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In the Summer and early Fall of 2005, the Working Group held hearings in Crystal City, Virginia; Jackson, Mississippi; Salt Lake City, Utah; Houston, Texas; Boston, Massachusetts; and Portland, Oregon to learn about the nation’s health care system. At the first hearings, health policy experts provided a common foundation on topics including employer-based and other private insurance, public programs including Medicare and Medicaid, health care costs, and public and private initiatives to control costs and expand insurance coverage. At the subsequent hearings topics included: the uninsured and underserved, health care quality, geographic variation in health care utilization, health information technology, rural health issues, mental health, health care disparities, long term care, end of life care, community based care, and Oregon’s experience in public engagement on health care issues.
We also heard of many private and public programs trying to expand access to care, improve quality, and reduce costs. Some of the programs we heard about were state and local programs to expand health insurance coverage; employees and employers working together to expand access by holding costs down and getting the right care at a good price; using health care technology to reduce medical errors, monitor patient care, and choose the most appropriate care for patients; providing more information to providers and patients for making choices about health care; encouraging people to use less expensive but equally effective care such as generic drugs; adjusting payments to doctors, hospitals, and other health care providers based on the quality of care they provide; and improving people’s access to care and insurance coverage through more effective use of current programs or new programs that will allow small business and self employed individuals to obtain coverage.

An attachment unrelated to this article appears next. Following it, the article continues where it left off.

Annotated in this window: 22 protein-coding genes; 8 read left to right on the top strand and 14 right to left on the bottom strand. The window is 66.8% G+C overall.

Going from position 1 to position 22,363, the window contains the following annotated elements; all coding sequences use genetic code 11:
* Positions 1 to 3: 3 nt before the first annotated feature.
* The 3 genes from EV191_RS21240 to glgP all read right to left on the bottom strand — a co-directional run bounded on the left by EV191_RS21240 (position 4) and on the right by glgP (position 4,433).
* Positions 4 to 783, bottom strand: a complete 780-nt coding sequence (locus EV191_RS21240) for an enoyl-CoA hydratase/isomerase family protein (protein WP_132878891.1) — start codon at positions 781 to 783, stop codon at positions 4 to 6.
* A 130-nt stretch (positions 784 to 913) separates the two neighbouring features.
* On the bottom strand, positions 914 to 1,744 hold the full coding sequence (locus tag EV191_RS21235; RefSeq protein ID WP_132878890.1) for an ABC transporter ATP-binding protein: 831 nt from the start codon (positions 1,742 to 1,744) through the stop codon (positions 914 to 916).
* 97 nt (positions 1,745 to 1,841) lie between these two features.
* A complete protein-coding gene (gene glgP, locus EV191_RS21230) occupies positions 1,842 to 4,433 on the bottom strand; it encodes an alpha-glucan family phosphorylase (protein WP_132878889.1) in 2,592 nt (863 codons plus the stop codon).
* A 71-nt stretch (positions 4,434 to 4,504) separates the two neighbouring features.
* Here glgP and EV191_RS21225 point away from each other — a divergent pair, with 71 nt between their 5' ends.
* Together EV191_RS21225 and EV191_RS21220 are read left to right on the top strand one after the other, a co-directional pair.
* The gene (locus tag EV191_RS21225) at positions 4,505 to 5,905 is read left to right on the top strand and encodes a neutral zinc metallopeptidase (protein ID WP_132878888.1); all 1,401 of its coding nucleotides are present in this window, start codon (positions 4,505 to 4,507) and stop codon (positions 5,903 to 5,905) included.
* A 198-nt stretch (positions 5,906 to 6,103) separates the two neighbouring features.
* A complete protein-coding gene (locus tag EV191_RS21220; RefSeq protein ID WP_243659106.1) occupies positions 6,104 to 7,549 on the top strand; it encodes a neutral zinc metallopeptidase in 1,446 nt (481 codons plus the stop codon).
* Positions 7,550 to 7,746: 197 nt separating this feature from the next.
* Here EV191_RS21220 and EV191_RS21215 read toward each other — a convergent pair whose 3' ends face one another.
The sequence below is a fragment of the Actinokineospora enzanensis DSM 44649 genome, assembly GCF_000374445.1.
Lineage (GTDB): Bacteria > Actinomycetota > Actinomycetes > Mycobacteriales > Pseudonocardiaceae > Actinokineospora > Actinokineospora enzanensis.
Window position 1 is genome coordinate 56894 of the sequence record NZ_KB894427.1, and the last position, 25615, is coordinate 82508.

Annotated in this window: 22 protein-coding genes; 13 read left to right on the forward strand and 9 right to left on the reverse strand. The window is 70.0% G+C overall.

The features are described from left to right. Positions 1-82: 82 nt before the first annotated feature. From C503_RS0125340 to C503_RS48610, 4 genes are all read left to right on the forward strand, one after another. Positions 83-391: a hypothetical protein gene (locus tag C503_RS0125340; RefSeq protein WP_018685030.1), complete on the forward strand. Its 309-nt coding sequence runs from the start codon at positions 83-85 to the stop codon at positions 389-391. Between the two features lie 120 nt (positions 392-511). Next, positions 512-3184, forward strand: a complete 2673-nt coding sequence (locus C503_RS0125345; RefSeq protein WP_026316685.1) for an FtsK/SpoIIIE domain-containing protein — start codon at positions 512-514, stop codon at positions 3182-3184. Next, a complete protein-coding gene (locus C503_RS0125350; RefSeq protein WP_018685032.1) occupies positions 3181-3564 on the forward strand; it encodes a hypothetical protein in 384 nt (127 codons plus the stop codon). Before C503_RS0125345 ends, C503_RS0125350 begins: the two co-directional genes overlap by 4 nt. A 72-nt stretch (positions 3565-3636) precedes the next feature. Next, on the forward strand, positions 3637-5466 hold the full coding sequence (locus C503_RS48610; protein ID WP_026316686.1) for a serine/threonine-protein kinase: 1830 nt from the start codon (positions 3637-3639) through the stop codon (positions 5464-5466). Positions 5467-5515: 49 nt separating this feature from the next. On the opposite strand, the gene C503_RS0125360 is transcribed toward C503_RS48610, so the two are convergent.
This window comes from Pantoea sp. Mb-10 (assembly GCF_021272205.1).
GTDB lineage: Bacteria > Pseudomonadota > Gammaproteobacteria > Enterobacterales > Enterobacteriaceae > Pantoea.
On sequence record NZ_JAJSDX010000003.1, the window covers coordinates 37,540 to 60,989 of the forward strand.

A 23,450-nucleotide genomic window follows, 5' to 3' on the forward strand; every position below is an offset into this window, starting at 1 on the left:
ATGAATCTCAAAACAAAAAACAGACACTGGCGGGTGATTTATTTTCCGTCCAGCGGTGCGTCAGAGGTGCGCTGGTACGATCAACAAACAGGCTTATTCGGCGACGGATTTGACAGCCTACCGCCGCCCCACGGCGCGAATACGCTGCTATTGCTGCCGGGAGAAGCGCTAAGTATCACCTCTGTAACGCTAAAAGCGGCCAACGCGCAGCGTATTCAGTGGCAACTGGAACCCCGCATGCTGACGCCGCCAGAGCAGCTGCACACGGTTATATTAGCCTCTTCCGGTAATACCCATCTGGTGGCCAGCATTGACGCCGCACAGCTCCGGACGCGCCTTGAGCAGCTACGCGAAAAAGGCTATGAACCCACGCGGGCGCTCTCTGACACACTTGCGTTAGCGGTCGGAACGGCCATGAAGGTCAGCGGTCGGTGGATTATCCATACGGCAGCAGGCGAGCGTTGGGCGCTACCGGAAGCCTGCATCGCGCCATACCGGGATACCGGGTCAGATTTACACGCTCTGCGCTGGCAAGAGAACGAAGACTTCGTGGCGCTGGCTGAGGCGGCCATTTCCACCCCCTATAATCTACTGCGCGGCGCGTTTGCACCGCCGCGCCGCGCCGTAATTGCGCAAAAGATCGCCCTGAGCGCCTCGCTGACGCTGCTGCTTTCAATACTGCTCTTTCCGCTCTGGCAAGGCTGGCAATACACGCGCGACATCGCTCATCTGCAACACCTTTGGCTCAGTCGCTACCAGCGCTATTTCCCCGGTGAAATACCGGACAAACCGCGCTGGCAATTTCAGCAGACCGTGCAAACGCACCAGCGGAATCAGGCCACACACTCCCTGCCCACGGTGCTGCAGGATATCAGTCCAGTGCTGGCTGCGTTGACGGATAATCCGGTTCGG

Many of the programs are new, so we don’t know yet how well they will work over the long-term. And, because these programs were designed to work in particular places, we don’t know whether the programs would fit, or work successfully, in other locations or settings. However, the hearings reinforced our conclusion, as stated in the Health Report to the American People, that we need to address the entire health care system, not just specific problems in cost, quality, or access, no matter how urgent they may seem from our different perspectives. Ideally, savings gained from improving efficiency and quality in the system could be used to make other needed changes. Some of the proposed health care initiatives could help to keep the amount and type of some health care services we receive the same, while controlling costs and improving quality. But we also concluded that none of the initiatives that we reviewed could provide all the answers to our health care system’s problems. Rather, the hearings helped lay the groundwork for the search for solutions described in this report.
A complete list and brief description of the 61 presentations made by experts at these hearings is found in Appendix E.